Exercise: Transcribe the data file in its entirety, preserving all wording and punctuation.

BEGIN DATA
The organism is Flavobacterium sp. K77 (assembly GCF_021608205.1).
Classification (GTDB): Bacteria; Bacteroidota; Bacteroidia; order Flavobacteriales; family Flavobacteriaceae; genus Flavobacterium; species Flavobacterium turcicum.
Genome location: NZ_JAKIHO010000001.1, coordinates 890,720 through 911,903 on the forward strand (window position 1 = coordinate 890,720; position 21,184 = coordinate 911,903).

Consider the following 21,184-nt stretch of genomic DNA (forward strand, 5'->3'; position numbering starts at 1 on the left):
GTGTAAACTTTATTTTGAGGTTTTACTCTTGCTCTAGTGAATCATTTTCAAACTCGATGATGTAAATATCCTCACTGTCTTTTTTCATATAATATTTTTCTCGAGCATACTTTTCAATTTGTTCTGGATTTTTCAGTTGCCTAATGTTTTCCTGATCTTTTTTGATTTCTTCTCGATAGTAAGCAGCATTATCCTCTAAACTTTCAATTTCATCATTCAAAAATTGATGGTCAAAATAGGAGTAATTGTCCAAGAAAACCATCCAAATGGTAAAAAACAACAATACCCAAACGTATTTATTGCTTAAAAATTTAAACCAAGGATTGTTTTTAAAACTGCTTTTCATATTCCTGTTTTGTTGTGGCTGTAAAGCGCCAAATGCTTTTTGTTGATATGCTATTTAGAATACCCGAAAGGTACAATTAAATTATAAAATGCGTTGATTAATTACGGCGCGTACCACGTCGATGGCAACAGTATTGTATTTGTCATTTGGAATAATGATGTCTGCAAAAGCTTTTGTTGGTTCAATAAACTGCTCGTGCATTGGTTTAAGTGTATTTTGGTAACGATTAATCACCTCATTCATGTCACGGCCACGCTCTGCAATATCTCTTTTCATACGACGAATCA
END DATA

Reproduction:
The organism is Flavobacterium sp. K77 (assembly GCF_021608205.1).
Classification (GTDB): Bacteria; Bacteroidota; Bacteroidia; order Flavobacteriales; family Flavobacteriaceae; genus Flavobacterium; species Flavobacterium turcicum.
Genome location: NZ_JAKIHO010000001.1, coordinates 890,720 through 911,903 on the forward strand (window position 1 = coordinate 890,720; position 21,184 = coordinate 911,903).

Consider the following 21,184-nt stretch of genomic DNA (forward strand, 5'->3'; position numbering starts at 1 on the left):
GTGTAAACTTTATTTTGAGGTTTTACTCTTGCTCTAGTGAATCATTTTCAAACTCGATGATGTAAATATCCTCACTGTCTTTTTTCATATAATATTTTTCTCGAGCATACTTTTCAATTTGTTCTGGATTTTTCAGTTGCCTAATGTTTTCCTGATCTTTTTTGATTTCTTCTCGATAGTAAGCAGCATTATCCTCTAAACTTTCAATTTCATCATTCAAAAATTGATGGTCAAAATAGGAGTAATTGTCCAAGAAAACCATCCAAATGGTAAAAAACAACAATACCCAAACGTATTTATTGCTTAAAAATTTAAACCAAGGATTGTTTTTAAAACTGCTTTTCATATTCCTGTTTTGTTGTGGCTGTAAAGCGCCAAATGCTTTTTGTTGATATGCTATTTAGAATACCCGAAAGGTACAATTAAATTATAAAATGCGTTGATTAATTACGGCGCGTACCACGTCGATGGCAACAGTATTGTATTTGTCATTTGGAATAATGATGTCTGCAAAAGCTTTTGTTGGTTCAATAAACTGCTCGTGCATTGGTTTAAGTGTATTTTGGTAACGATTAATCACCTCATTCATGTCACGGCCACGCTCTGCAATATCTCTTTTCATACGACGAATCA